Drawing seldom gets its due — in museums, galleries, books or even the internet — always relegated to a lesser status then other media.
To be fair, this is partially because drawings and other works on paper are more subject to light damage and generally cannot be on permanent display; but largely it’s just that they are considered less impressive then colorful paintings.
Drawings, however, have their own visual charms, quite unlike those of paintings; though they often reveal them in more subtle ways, perhaps requiring a little more contemplation on the part of the viewer.
Arcadia Fine Arts, a gallery in Soho that has been a long standing bulwark of representational art amid the waves of modernist “isms” that routinely flood the art scene in New York, has mounted a themed group show of drawings — drawn, if you will, largely from their roster of highly regarded representational artists but also including some names new to the gallery.
Drawing the Line opens today and runs to November 1, 2012. There is a color catalog available.
(Please note that after the exhibition closes, the link I’ve provided will simply be to the gallery’s current show at that time.)
On Arcadia’s website, the drawings are shown in their frames; I’ve taken the liberty here of cropping in on them to show them larger in a limited space, at times altering the composition by cropping away shadows from the frames.
(Images above: Richard Morris, Kerry Brooks, Michael Chapman, Danny Galieote, Dorian Vallejo, Michael Klein, Julio Reyes, Ron Hicks, Jeremy Lipking)
3 Replies to “Drawing the Line at Arcadia Fine Arts”
I am not going to comment on the drawings, their fantastic, thanks.
I am going to comment on the realization I have come to with the lack of exposure and status of drawing, whether they be an old master’s work or modern artist. We people, have been conditioned to applaud the finished product and then to give that product the “official” OK or reward, even if that simply means our worthwhile time. Who wants to watch their favorite basketball player practice free throws for several hours, who wishes attend a voice strengthening lesson of their fav. singer? Obviously, as with arts/drawing there are those who do find value in these more “mundane” events and also appeals to those who wish to learn to do also in like way to achieve like result. Its the immediate gratification of our society…the more art there is in education the more likely it would be that the particulars would find a broader audience,I would suppose. And, I have had to explain to my wife that I’m not doing nothing…I sketch/draw for at least 20 mins a day. She will ask things like, you bought more paint two weeks ago, where is my painting you said you do…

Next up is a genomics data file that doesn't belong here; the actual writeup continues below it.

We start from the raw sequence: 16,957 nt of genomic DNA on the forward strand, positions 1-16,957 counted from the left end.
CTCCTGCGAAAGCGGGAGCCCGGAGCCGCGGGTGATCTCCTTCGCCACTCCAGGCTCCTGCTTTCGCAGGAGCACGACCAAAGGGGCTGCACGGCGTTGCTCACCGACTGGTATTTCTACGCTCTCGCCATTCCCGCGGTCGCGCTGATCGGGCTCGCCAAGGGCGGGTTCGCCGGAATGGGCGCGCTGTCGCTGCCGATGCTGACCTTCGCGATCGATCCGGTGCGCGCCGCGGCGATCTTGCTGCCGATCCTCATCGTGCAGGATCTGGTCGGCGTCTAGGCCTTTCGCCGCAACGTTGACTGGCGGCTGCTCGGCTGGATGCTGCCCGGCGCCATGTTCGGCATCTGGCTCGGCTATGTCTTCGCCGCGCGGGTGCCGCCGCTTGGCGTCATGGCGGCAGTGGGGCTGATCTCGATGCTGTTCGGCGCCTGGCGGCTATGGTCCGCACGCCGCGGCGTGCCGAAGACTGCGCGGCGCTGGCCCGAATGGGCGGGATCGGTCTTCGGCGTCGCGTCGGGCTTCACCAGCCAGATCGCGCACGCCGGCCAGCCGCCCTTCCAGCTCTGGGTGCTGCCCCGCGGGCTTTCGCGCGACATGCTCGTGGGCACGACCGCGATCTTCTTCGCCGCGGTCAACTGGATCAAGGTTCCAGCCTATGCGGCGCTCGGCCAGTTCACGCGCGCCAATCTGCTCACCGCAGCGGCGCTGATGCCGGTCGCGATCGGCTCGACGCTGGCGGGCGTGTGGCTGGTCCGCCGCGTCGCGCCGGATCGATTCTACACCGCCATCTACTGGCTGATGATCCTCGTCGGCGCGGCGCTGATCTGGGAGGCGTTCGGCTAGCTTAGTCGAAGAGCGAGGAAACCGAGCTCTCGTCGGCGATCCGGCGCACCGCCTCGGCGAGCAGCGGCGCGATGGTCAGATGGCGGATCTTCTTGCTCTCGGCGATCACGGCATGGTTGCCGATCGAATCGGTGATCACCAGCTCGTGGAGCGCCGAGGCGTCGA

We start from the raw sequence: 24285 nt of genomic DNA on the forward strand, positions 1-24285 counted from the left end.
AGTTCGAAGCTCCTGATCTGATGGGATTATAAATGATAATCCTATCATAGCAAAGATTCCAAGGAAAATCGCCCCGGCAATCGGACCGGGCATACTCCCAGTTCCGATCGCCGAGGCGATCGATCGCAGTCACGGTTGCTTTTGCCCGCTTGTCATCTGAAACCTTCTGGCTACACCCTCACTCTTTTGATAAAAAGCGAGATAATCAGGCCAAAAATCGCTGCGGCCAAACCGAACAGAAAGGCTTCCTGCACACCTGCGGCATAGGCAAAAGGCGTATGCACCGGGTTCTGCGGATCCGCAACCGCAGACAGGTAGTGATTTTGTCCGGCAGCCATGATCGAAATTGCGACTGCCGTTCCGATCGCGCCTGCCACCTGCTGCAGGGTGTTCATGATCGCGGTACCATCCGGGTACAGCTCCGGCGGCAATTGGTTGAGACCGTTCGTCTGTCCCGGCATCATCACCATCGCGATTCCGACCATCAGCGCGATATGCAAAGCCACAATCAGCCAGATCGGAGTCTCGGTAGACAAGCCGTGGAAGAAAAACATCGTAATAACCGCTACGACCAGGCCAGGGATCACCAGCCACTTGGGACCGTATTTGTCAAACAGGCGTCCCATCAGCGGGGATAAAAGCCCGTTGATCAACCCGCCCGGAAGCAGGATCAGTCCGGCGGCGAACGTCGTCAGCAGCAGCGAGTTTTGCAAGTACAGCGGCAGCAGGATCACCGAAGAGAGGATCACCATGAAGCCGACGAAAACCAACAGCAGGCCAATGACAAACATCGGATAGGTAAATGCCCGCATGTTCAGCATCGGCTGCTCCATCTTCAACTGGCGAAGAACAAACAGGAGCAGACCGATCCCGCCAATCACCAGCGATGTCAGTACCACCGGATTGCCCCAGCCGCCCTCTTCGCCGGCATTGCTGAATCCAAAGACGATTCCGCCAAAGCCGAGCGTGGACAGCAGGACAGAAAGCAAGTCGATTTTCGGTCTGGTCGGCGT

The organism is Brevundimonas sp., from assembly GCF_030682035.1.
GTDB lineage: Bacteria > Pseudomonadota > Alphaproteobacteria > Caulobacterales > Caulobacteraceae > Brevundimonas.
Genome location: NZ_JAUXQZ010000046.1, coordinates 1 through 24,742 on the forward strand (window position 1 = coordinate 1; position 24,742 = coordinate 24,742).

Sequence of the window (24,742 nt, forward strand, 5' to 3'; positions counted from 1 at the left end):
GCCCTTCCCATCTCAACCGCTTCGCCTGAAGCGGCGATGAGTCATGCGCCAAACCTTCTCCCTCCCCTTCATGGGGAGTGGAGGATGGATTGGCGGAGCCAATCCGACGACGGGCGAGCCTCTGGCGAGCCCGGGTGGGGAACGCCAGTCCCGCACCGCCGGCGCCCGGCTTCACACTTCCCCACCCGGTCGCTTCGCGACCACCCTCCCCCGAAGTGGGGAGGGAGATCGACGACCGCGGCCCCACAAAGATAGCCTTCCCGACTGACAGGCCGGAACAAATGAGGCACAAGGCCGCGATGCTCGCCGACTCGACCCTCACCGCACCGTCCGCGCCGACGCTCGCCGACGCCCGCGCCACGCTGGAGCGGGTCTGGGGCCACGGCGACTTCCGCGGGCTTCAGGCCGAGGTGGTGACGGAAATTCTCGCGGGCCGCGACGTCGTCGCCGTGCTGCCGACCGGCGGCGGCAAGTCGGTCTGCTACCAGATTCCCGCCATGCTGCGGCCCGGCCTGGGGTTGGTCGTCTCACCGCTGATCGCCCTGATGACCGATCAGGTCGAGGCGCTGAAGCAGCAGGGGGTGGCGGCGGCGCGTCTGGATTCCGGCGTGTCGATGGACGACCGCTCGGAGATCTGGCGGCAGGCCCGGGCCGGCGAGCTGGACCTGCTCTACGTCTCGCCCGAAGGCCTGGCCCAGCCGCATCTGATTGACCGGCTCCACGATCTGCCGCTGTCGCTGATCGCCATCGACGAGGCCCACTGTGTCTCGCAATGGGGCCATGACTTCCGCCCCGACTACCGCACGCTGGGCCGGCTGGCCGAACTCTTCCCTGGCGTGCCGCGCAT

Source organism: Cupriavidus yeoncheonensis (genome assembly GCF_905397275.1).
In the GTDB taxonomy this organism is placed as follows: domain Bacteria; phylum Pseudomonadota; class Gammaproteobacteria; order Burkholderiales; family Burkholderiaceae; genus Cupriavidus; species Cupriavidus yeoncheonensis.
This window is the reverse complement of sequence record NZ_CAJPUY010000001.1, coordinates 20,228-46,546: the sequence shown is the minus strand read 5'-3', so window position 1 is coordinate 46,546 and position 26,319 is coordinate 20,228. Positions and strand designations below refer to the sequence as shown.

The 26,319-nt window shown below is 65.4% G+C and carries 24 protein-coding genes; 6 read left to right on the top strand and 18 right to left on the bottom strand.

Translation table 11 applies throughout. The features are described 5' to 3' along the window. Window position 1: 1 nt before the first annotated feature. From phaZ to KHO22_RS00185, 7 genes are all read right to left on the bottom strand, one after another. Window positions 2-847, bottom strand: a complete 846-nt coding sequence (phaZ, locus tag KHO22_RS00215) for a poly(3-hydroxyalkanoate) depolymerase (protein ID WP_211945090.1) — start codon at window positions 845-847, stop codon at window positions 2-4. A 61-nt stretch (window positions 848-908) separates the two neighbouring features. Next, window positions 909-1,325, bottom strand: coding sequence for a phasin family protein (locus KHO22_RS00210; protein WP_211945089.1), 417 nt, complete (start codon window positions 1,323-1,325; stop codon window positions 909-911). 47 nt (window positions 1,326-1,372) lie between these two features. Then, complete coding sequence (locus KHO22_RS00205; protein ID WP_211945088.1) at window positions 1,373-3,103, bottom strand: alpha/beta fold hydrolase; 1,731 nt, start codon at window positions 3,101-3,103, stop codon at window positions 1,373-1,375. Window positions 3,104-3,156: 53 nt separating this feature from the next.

She hadn’t appreciated till told that there is much that comes before the full color, fun explosion of the end product, now when I am doing studies she respects it, and is conscious of the process.
I fear I have rambles but it is only that I value drawings so highly and they are almost absent from museums/reg. public’s view. Obviously, more then any other thing it is why people give up on drawing thinking only TALENT can produce a nice painting…never having seen the down and dirty sketches of the artist in their learning and study.
I like Mark’s comment.
I also love your blog- you are sourcing so many wonderful images from a variety of styles, time periods, and artists. I am doing a blog post about your blog and the inspiration I have found on it, to post on the 19th in a few days. I hope you will appreciate it as much as I am appreciating your posts.
To me, pencil drawing is a very emotional, very quick, very abrupt medium… I will perhaps put in a terrific black and press down on the pencil so strongly that the lead will break, in order to emphasize my emotional impact with the object. . . . Pencil is sort of like fencing or shooting. Yet sometimes my hand, almost my fingertips, begins to shiver when I start.”
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